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Exercise Away Your Depression

Increased levels of physical activity significantly reduce depression, even among people who are genetically predisposed to the condition, according to Neuroscience News, which profiled a study conducted at Massachusetts General Hospital.

exercise

The research involved nearly 8,000 individuals and found that both high-intensity forms of activity, such as aerobic exercise, dance and exercise machines, and lower-intensity forms, including yoga and stretching, were linked to decreased odds of depression.

Exercise is a powerful tool for the prevention and management of depression, in part by normalizing insulin resistance.

Here’s how it works: By exercising you allow for more tryptophan to be transported into your brain, where physical activity raises your serotonin and inhibits conversion into kynurenine, thereby boosting mood and preventing depression.

While exercise euphoria is typically attributed to the release of endorphins, vigorous exercise also dramatically increases anandamide — an endocannabinoid — in the body, which influences opioid and endorphin receptors. The higher your anandamide level, the better you feel.

Exercise has long been viewed as an antidote to depression, but for those in the throes of a depressive episode or even a blue mood, it can be hard to summon the motivation to get moving. In that case, choose a physical activity that interests you — exercise is not limited to a gym — whether it be dance or yoga classes, bike riding, running or just plain old walking.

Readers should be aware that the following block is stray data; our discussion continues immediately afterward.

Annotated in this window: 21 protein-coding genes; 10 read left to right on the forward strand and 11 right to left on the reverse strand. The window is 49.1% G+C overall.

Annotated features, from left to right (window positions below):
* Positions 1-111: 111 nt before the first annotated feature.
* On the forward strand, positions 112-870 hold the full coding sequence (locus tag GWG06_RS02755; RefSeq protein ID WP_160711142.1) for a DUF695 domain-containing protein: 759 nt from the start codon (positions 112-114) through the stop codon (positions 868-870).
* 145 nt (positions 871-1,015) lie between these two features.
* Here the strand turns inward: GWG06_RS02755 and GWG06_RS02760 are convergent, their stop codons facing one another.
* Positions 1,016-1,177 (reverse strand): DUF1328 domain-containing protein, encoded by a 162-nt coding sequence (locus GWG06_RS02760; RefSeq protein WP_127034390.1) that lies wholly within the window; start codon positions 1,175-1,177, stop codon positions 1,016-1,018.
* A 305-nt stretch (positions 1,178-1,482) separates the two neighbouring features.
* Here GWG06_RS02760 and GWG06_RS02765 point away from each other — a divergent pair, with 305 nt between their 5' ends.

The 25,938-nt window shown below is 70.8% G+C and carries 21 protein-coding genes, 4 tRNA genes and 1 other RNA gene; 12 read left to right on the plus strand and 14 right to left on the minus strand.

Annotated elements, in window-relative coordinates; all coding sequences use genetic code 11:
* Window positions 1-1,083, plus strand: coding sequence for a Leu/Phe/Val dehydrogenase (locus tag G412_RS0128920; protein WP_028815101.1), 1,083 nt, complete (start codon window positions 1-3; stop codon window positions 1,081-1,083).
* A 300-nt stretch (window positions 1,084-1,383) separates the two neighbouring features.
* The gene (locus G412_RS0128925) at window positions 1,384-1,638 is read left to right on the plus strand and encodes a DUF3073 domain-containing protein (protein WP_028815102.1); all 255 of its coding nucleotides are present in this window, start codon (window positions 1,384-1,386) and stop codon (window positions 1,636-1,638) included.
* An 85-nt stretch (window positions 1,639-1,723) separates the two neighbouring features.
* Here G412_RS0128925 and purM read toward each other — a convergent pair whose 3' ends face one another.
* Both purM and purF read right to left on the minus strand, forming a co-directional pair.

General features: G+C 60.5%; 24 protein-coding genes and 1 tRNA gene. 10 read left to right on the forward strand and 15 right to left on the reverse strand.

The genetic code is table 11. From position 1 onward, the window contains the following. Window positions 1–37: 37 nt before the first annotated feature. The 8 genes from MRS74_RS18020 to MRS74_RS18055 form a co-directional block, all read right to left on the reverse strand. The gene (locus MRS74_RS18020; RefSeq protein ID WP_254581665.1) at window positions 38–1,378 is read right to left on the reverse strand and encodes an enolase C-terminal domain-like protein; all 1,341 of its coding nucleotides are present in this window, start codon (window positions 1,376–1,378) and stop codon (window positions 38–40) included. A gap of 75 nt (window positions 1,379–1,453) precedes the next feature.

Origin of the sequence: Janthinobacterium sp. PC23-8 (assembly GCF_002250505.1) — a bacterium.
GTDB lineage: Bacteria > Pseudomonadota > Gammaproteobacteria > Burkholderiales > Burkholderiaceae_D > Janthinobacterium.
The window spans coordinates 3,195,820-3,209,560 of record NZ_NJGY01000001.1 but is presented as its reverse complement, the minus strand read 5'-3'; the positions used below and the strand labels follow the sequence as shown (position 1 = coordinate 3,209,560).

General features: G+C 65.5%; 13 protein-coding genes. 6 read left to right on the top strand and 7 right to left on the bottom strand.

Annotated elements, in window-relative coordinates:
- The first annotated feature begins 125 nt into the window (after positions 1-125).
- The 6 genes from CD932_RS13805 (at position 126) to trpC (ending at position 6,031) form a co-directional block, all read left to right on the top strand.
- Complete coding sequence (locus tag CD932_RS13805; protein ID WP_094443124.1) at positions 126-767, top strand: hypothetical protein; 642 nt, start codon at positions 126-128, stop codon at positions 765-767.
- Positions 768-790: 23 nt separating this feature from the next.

In another 11-year study, people who engaged in regular leisure-time exercise for only one hour a week were less likely to become depressed. Those who didn’t exercise were 44% more likely to become depressed compared to those who did so for at least one to two hours a week.

Resistance exercise training — commonly referred to as weight training or strength training — is another simple, accessible and side effect-free intervention that could help drive down rising rates of depression and improve quality of life. Strength training has also been shown to lead to a significant reduction in depressive symptoms.

In addition to improving your mood, strength training builds muscle mass and strength, and offers other health benefits from your heart to your brain.

The greatest improvements were seen among people with symptoms of mild to moderate depression, as opposed to those without depression, which suggests strength training may be most effective for people with greater depressive symptoms.

While strength training may not provide an all-out cure for depression, it may improve depressive symptoms just as well as antidepressants and behavioral therapies.

Exercise can make you a happier, more positive person, which can prompt changes in your body that strengthen your immune system, boost positive emotions, decrease pain and chronic disease and provide stress relief.

Avid exercisers often enjoy a euphoric feeling after their workouts. Sometimes called a "runner's high," this notable post-workout boost in happiness and energy levels is what keeps many devoted exercisers coming back for more.

Happiness, optimism, life satisfaction and other positive self-acceptance were found to be the strongest predictors of life satisfaction. Emotions are known to be contagious among people in direct contact with one another (this is true for friends, acquaintances and even strangers), so exercise can increase your happiness and positivity which you can pass on to those around you.